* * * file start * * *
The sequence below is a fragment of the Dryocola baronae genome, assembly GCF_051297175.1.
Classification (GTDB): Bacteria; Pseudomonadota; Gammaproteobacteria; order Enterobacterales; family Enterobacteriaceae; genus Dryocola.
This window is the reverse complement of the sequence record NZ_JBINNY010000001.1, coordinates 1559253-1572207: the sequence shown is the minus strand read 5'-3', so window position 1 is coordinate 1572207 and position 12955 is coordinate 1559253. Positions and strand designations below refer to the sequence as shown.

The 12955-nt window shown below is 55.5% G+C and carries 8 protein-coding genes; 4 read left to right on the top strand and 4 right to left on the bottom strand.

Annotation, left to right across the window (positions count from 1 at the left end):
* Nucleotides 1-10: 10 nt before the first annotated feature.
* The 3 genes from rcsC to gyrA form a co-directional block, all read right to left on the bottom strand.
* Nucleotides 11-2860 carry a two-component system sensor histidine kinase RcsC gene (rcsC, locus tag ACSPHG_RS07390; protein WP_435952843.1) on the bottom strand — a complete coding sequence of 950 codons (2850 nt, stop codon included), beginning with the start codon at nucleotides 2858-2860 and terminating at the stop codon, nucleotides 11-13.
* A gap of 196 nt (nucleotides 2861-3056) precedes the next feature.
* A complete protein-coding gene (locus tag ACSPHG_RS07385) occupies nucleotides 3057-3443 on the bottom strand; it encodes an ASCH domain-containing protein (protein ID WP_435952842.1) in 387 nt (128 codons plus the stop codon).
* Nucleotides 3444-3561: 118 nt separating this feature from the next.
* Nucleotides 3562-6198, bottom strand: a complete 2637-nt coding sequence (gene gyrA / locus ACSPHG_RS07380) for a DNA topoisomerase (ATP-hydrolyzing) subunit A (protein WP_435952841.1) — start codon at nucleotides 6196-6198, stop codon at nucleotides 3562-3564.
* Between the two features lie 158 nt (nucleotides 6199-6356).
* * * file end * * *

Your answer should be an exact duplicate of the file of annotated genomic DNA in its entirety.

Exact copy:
The sequence below is a fragment of the Dryocola baronae genome, assembly GCF_051297175.1.
Classification (GTDB): Bacteria; Pseudomonadota; Gammaproteobacteria; order Enterobacterales; family Enterobacteriaceae; genus Dryocola.
This window is the reverse complement of the sequence record NZ_JBINNY010000001.1, coordinates 1559253-1572207: the sequence shown is the minus strand read 5'-3', so window position 1 is coordinate 1572207 and position 12955 is coordinate 1559253. Positions and strand designations below refer to the sequence as shown.

The 12955-nt window shown below is 55.5% G+C and carries 8 protein-coding genes; 4 read left to right on the top strand and 4 right to left on the bottom strand.

Annotation, left to right across the window (positions count from 1 at the left end):
* Nucleotides 1-10: 10 nt before the first annotated feature.
* The 3 genes from rcsC to gyrA form a co-directional block, all read right to left on the bottom strand.
* Nucleotides 11-2860 carry a two-component system sensor histidine kinase RcsC gene (rcsC, locus tag ACSPHG_RS07390; protein WP_435952843.1) on the bottom strand — a complete coding sequence of 950 codons (2850 nt, stop codon included), beginning with the start codon at nucleotides 2858-2860 and terminating at the stop codon, nucleotides 11-13.
* A gap of 196 nt (nucleotides 2861-3056) precedes the next feature.
* A complete protein-coding gene (locus tag ACSPHG_RS07385) occupies nucleotides 3057-3443 on the bottom strand; it encodes an ASCH domain-containing protein (protein ID WP_435952842.1) in 387 nt (128 codons plus the stop codon).
* Nucleotides 3444-3561: 118 nt separating this feature from the next.
* Nucleotides 3562-6198, bottom strand: a complete 2637-nt coding sequence (gene gyrA / locus ACSPHG_RS07380) for a DNA topoisomerase (ATP-hydrolyzing) subunit A (protein WP_435952841.1) — start codon at nucleotides 6196-6198, stop codon at nucleotides 3562-3564.
* Between the two features lie 158 nt (nucleotides 6199-6356).